Photography Tineke de Lange, Tracy Mackenna and Edwin Janssen

Ed and Ellis in Schiedam


Schiedam is a town of approximately 75,000 inhabitants in the South Holland province of The Netherlands, part of the Rotterdam municipality. It is mainly known for the production of gin during the industrial revolution and the town’s golden age when it earned the name ‘Black Nazareth’.


The Stedelijk Museum Schiedam presents temporary exhibitions of contemporary art and its core collection consists of CoBrA works.


Asked by the museum to look at its relationship with its audience, we embarked on a prolonged period of research into the history and contemporary aspirations of the town. With access to City Council reports where the future of Schiedam was debated and forecast in the form of a future male citizen, the idea developed of using the forthcoming Dutch local elections to examine the identity crisis faced by the town. The fake political party List 0* was established, and the actor John Buijsman commissioned to play party leader Koos van der Sluys. He took to the streets in parallel with the real campaigning parties, bringing List O to the attention of the Schiedammers with us as his promotional team distributing flyers, folders and balloons - ‘No crap! List O!’


Koos’ role was to release ideas through interpersonal encounters, engaging with Schiedam’s citizens and visitors to give voice to social and human histories and stories so that the qualities of the town’s future identity may be described by its inhabitants and users.


The combination of location and the particular moment in time provided by the local elections, coupled with the opportunity to be a temporary co-inhabitant of Schiedam, offered List 0 in the form of Koos, an ideal platform for receiving, studying and acting on the public’s opinion of Schiedam. The film that documented Koos’ life as a resident and List 0’s campaign, was broadcast on national television during the official election campaign. Realising that we were campaigning for a fake party people dropped their defences while stating their desire to have been able to vote for List O, assuming it was a 'protest party', mocking local politics. Objecting to his party’s posters accidentally being covered by those of List 0, one local party candidate demanded live on radio the nullification of the campaign results.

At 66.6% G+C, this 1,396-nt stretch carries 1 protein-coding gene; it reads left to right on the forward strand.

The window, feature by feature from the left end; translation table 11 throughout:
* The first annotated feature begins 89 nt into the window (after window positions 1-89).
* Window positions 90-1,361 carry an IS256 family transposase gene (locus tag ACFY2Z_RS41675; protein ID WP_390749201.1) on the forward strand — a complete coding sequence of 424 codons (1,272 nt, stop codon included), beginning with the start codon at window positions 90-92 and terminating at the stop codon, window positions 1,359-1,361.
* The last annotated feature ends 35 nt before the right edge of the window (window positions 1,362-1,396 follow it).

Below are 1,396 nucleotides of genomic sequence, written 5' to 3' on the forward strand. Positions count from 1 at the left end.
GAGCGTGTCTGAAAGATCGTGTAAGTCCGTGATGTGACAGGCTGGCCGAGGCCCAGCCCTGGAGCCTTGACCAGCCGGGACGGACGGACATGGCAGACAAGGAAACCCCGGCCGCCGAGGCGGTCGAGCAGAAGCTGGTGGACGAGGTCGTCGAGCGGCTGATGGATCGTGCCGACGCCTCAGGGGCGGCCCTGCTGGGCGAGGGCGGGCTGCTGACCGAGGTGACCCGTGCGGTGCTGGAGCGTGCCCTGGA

Our art practice was situated within the fabric of daily life, with the encounter positioned at its heart. This participatory, collaborative practice utilised documentary methods both out with and within the art institution – filming on the street, presentation in the museum - familiar to political campaigns but relatively unknown in the locality as art that engages directly with interpersonal relations and social realities. By foregrounding use and action we developed new methods through which the museum could connect with the changing perspectives of its audience.


‘Free entry, free coffee’ - the shopping public was stimulated to visit the museum where one gallery was set up as a campaign headquarters.


Simultaneous to the activity on the streets, the Museum functioned as List 0’s headquarters offering hospitality and a site where ideas could be exchanged. At the same time a place for presentation and debate, it was a base from which citizens could scrutinise critically the political process and the museum’s role. Staff and visitors actively entered into dialogue with one another, the museum staff that made up Koos’ band practising daily on List 0’s podium. The museum-as-headquarters established the link between the internal and external worlds by presenting research, the documentary film about Koos van der Sluys as candidate, a publication, press material, and by holding presentations and other activities, and so described the genesis of a new identity that included the cultural history of a community.


By intervening in everyday life in the town, Koos facilitated List 0’s acceleration and intensification of the process of developing a future identity. List 0’s activity was an experimental form of historiography that simultaneously built the party ‘manifesto’ through the seamless intertwining of encounter, production, documentation and presentation.


*In the Netherlands a list number represents each political party. The lower the number, the more elected seats the party has.

Stedelijk Museum Schiedam and the streets of Schiedam, the Netherlands, 1998


The political party Lijst 0 was established to enable citizens to voice social and human histories, to envisage the future town’s identity



ED AND ELLIS IN SCHIEDAM